The "Full Life" blog is a place where we celebrate families affected by autism who are living life to the fullest and offer tips and tools for daily living. We often invite guest bloggers to join the conversation."This blog comes from one of our Flutie 5K runners and fundraisers, Melissa. She shares her reasons for running the 5K and her biggest inspiration, her son Ty.
Have you ever thought about forming a team to support the Flutie 5K Run//Walk?
In my experience, the Flutie 5K Run/Walk is a special opportunity to interact with other families affected by autism. Each team has a backstory. Families form teams to bond with others with a loved one on the spectrum; to fulfill an urge to raise funds that can help many others; or to rally together to be part of a fun, family event in support of a worthy, local organization. Let me describe the scene four years ago that started me on the road to “Team Ty”
Crowds lined the streets in Natick cheering “Go Team Ty! Go Team Ty!” My friends and their families held homemade signs of encouragement. People I didn’t know joined the chorus of cheering. They had no idea how much that meant to me. A lump formed in my throat and my eyes welled up with tears. They weren’t just encouraging me -- they were rooting for my son.
When Ty was a toddler, he benefited from the Minute Man Arc program serving kids on the spectrum. I first learned about the Doug Flutie Jr. Foundation for Autism because of a grant they had awarded the program for a sensory integration and recreational facility. I knew instantly this was an organization I wanted to support. I could see firsthand how their work was benefiting families affected by autism in my own community.
Ty is 10 years old and, while he is non-verbal, he is a larger than life personality in our home and our community. Many people who know the Whalen family have Ty to thank for making them our acquaintance. At school, in the grocery store, and around town, there is no shortage of high fives from Ty. He has the remarkable ability to inspire a smile. For a race team, this is the special bond that brings us all together.
And on Sunday, October 4th, Ty will be the inspiration for our friends and family who will rally together to participate in the Flutie 5K fundraising event. More than 1,500 people participate every year. And since 1999, the event has raised $1 million to help families with autism live life to the fullest.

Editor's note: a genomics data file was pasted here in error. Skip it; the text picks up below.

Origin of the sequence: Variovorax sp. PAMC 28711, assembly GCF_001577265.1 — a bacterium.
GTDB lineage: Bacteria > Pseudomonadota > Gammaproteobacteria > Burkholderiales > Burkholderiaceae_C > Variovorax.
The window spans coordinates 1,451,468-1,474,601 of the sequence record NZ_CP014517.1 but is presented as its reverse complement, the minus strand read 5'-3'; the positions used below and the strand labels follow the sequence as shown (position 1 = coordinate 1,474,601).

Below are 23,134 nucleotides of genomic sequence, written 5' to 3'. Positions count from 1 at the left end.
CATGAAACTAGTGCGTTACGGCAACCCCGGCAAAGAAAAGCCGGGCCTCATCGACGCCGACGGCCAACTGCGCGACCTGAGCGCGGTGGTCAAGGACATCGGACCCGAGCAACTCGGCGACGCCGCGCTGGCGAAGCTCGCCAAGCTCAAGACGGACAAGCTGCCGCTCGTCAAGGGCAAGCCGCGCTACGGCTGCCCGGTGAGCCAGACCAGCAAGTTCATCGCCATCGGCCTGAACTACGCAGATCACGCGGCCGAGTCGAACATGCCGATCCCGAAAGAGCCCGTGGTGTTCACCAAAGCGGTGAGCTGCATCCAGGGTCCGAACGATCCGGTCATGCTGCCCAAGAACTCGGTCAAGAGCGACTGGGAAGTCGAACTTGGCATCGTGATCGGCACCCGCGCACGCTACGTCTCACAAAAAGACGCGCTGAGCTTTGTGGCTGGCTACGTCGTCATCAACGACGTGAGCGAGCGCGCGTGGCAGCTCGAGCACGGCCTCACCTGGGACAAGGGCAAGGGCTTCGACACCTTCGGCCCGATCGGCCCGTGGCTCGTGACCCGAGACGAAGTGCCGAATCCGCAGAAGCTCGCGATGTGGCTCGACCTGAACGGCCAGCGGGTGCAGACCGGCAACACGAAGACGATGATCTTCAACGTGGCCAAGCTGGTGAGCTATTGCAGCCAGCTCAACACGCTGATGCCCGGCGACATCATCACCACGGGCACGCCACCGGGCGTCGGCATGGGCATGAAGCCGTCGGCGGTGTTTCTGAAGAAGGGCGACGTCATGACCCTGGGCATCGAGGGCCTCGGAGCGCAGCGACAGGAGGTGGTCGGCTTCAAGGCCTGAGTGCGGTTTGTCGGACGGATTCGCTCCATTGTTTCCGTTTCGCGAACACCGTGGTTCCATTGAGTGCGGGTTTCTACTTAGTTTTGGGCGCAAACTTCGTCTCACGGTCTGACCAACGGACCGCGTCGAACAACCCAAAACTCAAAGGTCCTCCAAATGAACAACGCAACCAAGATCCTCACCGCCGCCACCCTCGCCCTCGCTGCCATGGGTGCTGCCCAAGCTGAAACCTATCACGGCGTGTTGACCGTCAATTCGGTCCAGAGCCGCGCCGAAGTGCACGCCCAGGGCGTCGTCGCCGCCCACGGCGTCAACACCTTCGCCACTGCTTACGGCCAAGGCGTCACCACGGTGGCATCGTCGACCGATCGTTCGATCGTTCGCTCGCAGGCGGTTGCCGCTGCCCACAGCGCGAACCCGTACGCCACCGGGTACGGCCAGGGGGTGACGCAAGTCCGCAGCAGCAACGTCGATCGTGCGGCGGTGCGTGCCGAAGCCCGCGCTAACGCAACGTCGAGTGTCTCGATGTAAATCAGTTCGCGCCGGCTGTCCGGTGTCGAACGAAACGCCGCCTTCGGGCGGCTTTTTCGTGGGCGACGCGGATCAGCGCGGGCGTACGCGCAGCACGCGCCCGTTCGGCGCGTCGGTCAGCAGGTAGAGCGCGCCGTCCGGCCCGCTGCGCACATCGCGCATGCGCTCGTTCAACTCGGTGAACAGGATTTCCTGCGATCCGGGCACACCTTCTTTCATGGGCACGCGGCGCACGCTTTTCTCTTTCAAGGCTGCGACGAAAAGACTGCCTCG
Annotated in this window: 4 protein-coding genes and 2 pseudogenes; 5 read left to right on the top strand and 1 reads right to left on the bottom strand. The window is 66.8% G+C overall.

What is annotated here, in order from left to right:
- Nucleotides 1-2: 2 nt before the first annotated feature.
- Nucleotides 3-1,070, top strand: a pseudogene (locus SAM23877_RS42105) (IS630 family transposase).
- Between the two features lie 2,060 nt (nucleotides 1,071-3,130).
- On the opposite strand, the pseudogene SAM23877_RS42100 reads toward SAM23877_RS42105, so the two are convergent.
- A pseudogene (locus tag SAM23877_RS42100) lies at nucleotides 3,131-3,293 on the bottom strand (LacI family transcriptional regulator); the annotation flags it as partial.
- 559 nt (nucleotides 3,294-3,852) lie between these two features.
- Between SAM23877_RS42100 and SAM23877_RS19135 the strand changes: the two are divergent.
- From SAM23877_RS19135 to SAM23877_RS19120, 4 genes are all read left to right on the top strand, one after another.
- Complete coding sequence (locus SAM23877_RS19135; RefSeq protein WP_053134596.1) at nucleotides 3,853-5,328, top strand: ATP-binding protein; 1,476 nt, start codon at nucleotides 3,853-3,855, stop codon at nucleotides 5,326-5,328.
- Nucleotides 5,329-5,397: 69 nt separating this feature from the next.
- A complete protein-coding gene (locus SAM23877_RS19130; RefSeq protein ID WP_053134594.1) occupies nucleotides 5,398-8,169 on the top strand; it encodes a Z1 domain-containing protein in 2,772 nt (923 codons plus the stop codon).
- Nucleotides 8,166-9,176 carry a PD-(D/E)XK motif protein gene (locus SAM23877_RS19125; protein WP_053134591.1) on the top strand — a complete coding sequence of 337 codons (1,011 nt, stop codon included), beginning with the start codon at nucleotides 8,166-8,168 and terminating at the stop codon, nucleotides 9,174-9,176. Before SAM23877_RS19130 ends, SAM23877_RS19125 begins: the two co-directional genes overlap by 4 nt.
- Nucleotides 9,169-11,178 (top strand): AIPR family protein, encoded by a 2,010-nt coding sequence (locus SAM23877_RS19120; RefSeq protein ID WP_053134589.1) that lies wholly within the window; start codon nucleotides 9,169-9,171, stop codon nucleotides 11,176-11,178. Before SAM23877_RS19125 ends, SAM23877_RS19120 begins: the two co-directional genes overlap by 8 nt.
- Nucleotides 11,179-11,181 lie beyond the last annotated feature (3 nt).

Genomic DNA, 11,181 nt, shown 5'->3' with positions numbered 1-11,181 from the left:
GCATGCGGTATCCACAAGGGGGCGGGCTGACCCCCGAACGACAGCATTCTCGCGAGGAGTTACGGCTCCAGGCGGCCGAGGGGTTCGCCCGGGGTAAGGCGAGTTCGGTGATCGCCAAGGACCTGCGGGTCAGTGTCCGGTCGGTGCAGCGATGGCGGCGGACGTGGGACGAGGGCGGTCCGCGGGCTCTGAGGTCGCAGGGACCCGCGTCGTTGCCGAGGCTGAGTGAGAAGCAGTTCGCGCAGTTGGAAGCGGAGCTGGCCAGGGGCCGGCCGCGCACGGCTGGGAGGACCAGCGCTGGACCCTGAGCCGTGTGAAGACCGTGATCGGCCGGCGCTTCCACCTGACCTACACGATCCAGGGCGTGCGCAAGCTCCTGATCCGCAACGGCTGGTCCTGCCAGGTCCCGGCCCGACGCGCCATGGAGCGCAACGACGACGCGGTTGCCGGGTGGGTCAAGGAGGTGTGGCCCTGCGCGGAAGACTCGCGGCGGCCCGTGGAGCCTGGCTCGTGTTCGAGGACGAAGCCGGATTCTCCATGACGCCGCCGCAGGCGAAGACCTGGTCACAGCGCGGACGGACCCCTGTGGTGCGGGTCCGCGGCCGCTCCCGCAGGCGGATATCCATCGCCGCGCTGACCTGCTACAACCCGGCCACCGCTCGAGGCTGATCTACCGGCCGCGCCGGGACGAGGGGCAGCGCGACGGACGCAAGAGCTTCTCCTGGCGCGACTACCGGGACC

When I first ran in the Flutie 5K, I had no idea it would become such an important event to our family and to those in our community. I started running as a coping mechanism and decided to turn the hobby into a way to involve my community. My friends and neighbors often asked how they could support our family. For those of us with kids on the spectrum, you know how challenging it can be to find ways to involve others. The typical parent-sharing tasks of babysitting and carpooling are not possible to hand off because of Ty’s special needs.
Through the Flutie 5K, our community could take action and rally around us. The Flutie Foundation made it easy for me to get started. I set up the Team Ty fundraising page and posted it on Facebook. And from there, the team grew.
Over the years, we have had nearly 40 people band together as Team Ty. Everyone from Ty’s past teachers, his ABA therapist, TCA Alexa and 12-year-old brother Dylan have laced up their shoes to join the race.
I never expected such a powerful response. It’s a reminder that people want to help out. They just need a way to do it.
I would encourage you to take a small step and join me at this year’s Eastern Bank Flutie 5K Run/Walk or even consider creating your own fundraising team. It’s easy to get started, and once you do, you’ll be surprised how it becomes an annual tradition.
To join Team Ty or to start an Eastern Bank Flutie 5K Run/Walk team, visit the Flutie 5K website. The race will start at 9 am on October 4th in Natick Massachusetts.